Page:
Preventing Septic Disasters

Preventing Septic Disasters

Preventing Septic Disasters

When it comes to sewer and septic systems, most of us would rather “flush it and forget it”, and this is a technique that we adopt…….until a problem arises.

When the stuff hits the fan, and you find yourself with a spongy, smelly lawn, drainage problems and slow draining sinks and hard to flush toilets, your septic situation has reached its breaking point, and it’s time to call in experts for drainage help and repair, which can be quite costly.

To avoid a huge septic system overhaul and a resulting large bill in your future, consider some simple things you can do at home–routine maintenance, if you will–to prevent septic disasters from happening in and around your home.

How Do I Know When I Have Septic System Issues?

Here are some telltale signs that your septic system needs some extra attention:

 

  1. Gurgling pipes. If your pipes sing more than you do in your morning shower, chances are that you are experiencing a backup somewhere along the line. Healthy pipes are quiet pipes; have this issue looked into as soon as possible.

 

  1. Slow flushing toilets. The occasional bathroom clog is to be expected, but a toilet that is regularly backing up and not flushing without the assistance of a plunger is a sign of a larger problem.

 

  1. Slow drains. Slow draining sinks, baths, and showers are an indicator that your system is draining slower than usual. Making sure that extra items don’t accidentally find their way into your sewer system, like children’s toys, excess food and trash, and bathroom waste other than septic approved toilet paper will ensure that you maintain a good healthy flow away from, not into, your house.

 

  1. Water backup. Water backup anywhere in the house, in a sink, tub, shower, or in the floor drain near the washing machine is an indication that something is plugged and failing to drain. This is one of the worst symptoms of system failure; contact an expert for excavation as soon as possible.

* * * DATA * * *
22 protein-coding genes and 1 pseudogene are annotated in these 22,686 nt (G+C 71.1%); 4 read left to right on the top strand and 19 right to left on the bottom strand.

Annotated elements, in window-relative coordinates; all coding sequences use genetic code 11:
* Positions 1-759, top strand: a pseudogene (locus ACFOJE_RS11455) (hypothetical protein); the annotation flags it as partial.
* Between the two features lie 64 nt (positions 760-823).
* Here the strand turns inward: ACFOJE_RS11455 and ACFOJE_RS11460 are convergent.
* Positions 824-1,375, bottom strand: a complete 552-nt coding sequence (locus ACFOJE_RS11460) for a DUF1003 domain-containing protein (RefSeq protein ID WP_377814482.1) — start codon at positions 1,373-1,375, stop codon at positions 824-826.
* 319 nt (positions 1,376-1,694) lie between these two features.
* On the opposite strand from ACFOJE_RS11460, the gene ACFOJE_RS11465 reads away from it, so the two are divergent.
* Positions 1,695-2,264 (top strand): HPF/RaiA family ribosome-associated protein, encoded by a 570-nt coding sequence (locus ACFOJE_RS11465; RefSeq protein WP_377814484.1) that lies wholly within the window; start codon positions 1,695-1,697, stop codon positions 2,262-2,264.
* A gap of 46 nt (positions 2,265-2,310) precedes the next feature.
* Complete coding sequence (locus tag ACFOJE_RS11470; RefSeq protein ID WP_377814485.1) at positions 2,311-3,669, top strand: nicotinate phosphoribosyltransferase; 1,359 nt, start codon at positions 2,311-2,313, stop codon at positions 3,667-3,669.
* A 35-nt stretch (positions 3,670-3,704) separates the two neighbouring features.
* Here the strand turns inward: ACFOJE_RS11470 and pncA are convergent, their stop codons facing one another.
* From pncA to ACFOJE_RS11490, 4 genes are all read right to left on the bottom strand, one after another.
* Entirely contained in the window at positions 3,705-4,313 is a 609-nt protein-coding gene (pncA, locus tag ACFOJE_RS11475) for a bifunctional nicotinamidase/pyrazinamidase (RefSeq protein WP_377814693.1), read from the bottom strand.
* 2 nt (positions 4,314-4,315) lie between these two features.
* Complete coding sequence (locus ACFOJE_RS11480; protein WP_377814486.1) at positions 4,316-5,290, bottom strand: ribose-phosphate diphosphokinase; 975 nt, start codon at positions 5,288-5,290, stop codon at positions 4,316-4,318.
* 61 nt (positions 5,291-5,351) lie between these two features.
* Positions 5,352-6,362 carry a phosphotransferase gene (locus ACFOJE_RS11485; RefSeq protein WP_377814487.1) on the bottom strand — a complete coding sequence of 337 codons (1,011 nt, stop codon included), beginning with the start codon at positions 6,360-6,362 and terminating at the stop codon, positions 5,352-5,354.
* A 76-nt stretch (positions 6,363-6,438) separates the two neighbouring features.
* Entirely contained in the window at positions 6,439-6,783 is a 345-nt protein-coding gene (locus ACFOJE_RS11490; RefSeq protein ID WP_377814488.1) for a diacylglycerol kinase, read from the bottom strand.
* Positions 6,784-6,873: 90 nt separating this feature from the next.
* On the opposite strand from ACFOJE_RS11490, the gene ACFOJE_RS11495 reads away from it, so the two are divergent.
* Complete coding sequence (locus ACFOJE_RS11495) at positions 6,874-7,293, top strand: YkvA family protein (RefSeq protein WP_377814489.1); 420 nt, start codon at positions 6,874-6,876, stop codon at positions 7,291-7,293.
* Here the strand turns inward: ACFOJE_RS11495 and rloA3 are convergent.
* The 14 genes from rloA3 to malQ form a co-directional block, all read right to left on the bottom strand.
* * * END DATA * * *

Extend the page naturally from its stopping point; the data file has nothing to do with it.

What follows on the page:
1. Bad odors. Do you smell rotten eggs in the basement? Something’s not right, and excessive odors can lead to respiratory problems if not addressed.

 

  1. Greener grass near the drainage tank. Greener grass means that those patches are getting the benefit of extra “fertilizer”, which is an indication that there may be a leak in your septic system.

 

  1. Standing, smelly water. A spongy lawn or patches of standing water on the lawn are a sanitation issue, and these patches must be drained and cleared off so that your septic system can function normally once more.

What Can I Do to Prevent Disasters?

There is no need to experience these unsavory conditions in and around your home; implementing a few simple preventative measures will ensure that your septic system maintains its integrity in between professional cleanings:

Pump it out regularly

Routine pumping is essential to clear the way for new waste. There will ALWAYS be an abundance of waste, so maintaining the health of your system by pumping it out every one to three years will keep things “moving along the pipe”.

Responsible flushing

Perhaps the biggest culprit to a faulty septic system function is the disposal of improper items down the toilet. Items like cosmetic and baby wipes, cotton balls, feminine hygiene products, and paper towels should never be flushed. Use only septic system approved toilet paper, and keep a close eye on those little children’s toys–they are sneaky!

Inspect your drainage field

While your grass in the drainage field may be a lovely shade of green, that is not an indicator of septic system health. Areas that are soft, spongy, and contain standing water indicate that there are issues with the system. Odors accompanying excess moisture are also an indicator that trouble is brewing; at the first sign of a spongy lawn or offensive odor, call in septic experts to assess the problem.

Add an automated detection system

Installing a liquid level sensor in your septic tank will allow you hands free monitoring of your septic tank. When the liquid reaches dangerous levels, your system will indicate to you that attention is needed. Providing an early detection system will give you time to plan your cleanup strategy.

 

Keeping on top of your septic system by looking for signs of slow drainage, leakage, or damage to the drainage field will ensure that you maintain its integrity for years to come. When in doubt, call in the experts for an assessment of your system and its unique needs.

Preventing Septic Disasters
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Preventing Septic Disasters

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Preventing Septic Disasters
BDC 280. MAY 2021

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Preventing Septic Disasters